What followed was a tumultuous period of busing. Many Latinos urged the board to integrate the campuses quickly. But numerous white parents, and some Latinos, argued that they wanted their children to attend neighborhood schools rather than being bused to La Colonia.
Trustee Suter said that not only did Brekke not oppose integration efforts, but he probably did the most of any superintendent up to his time to further the cause of bilingual education by hiring more bilingual teachers, district officials and administrators.
But his critics maintain their stance.
Estrada will propose the board name the school name after Soria.
“He has done so much, oh, it goes on and on and on, an entire list of nonpaying work for the farm workers, school system and for the civil rights amendment, and for the integration of the Oxnard schools,” she said. “It’s very appropriate he be put in the names that will be brought up for discussion.”
During the last two and a half decades, Latinos have also been making a greater push to get more representation on the Oxnard campuses in the form of administrators and teachers.
“It basically has to do with the fact that they have prepared themselves for this position and the need and demand for them is also there,” Duarte said of the present board composition. “If we were living in a predominantly Italian, Irish, or any other ethnic group, you would find yourself having those types of teachers, those types of trustees.”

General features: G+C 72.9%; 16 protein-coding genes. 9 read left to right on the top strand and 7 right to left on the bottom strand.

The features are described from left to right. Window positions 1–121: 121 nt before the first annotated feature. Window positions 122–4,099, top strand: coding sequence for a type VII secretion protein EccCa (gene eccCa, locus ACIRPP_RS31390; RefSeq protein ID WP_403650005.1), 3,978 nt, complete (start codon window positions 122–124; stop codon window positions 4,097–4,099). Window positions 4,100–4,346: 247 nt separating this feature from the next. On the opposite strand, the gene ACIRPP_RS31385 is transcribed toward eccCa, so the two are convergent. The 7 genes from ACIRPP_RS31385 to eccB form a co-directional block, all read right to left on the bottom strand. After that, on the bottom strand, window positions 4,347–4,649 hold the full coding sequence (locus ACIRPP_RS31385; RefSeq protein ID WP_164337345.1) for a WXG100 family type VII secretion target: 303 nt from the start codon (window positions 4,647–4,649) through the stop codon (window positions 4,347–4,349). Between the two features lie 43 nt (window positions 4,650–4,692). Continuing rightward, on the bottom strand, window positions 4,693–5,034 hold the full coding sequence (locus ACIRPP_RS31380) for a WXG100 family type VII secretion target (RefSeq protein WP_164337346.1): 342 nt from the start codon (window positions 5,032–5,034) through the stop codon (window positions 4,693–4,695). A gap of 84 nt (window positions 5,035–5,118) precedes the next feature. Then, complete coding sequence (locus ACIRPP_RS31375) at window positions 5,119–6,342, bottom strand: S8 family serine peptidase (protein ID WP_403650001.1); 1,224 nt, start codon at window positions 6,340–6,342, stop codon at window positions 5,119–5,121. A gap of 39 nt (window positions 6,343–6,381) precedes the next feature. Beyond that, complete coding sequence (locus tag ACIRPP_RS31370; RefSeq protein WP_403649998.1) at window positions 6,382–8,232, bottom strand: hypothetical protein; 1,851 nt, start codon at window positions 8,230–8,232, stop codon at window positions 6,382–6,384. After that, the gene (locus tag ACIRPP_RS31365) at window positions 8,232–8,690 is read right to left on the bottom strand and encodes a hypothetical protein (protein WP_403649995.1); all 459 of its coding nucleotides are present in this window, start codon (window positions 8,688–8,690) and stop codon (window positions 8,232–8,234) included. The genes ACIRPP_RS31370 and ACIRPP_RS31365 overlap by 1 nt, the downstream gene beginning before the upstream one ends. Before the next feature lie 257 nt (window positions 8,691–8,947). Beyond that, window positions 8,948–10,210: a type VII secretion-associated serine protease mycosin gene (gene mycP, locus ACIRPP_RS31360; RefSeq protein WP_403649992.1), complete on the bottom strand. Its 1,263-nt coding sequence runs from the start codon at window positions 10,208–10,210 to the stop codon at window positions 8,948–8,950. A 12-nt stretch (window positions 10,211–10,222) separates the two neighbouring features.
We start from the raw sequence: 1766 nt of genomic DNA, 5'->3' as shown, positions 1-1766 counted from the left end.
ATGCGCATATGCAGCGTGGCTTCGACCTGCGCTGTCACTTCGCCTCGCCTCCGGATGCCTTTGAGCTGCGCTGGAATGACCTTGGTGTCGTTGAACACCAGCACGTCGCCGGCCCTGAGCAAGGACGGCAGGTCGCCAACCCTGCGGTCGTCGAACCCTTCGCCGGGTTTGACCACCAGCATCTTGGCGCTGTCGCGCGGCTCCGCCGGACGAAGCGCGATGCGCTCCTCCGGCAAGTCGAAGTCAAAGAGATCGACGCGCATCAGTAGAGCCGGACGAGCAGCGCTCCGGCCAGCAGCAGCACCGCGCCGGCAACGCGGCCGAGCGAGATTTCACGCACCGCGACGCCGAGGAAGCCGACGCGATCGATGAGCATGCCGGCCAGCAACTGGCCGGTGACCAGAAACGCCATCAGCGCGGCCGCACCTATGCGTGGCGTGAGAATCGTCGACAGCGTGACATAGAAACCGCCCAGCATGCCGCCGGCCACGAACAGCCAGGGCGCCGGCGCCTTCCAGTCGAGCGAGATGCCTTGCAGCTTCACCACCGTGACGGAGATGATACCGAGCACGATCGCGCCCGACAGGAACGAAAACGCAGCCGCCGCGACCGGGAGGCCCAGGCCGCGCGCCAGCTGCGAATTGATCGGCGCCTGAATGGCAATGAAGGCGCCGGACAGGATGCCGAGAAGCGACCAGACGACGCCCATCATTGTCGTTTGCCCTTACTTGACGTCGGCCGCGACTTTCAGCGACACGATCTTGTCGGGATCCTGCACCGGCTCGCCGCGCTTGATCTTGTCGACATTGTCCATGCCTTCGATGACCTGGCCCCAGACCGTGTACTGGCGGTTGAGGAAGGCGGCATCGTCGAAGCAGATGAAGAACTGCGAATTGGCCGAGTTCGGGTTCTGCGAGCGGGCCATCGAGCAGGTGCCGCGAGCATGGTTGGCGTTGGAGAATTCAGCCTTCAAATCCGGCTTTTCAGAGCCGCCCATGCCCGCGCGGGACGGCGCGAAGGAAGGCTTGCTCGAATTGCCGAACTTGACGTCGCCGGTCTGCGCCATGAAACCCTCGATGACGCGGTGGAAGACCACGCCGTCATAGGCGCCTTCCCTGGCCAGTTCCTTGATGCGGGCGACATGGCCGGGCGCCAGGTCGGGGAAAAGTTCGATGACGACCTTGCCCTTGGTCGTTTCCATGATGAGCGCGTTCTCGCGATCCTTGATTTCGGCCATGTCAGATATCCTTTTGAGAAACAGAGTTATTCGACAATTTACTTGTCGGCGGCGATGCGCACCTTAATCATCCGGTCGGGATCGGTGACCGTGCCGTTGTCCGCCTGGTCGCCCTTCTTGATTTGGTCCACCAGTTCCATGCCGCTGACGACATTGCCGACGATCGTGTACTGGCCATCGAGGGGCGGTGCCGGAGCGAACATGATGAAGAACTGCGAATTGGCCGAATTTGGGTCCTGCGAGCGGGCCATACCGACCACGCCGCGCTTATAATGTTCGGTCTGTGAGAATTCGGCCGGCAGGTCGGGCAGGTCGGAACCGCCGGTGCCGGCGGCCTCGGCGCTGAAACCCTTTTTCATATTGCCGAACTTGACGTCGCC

Until 1990, when Mary Barreto joined the board, only two Latinos had served and then only briefly: Rachel (Murgia) Wong from ’71-'73 and Jim Gallardo from ’82-'83.
Former trustee Jean Harrison recalled what it was once like when there were no Latinos on board.
“I remember several parents who could speak English, but weren’t comfortable talking to them [the board] about emotional issues, about some deeply felt problem, they just weren’t comfortable,” Harrison said. “Once Mary came to the board, she was able to speak directly to them and she could tell us what they said.”
But Harrison also adds, “Focusing on the fact that they are Hispanic or Latino heritage is not the right focus to me. The right focus is do they care about the children in the district and isn’t that the chief purpose for the board?”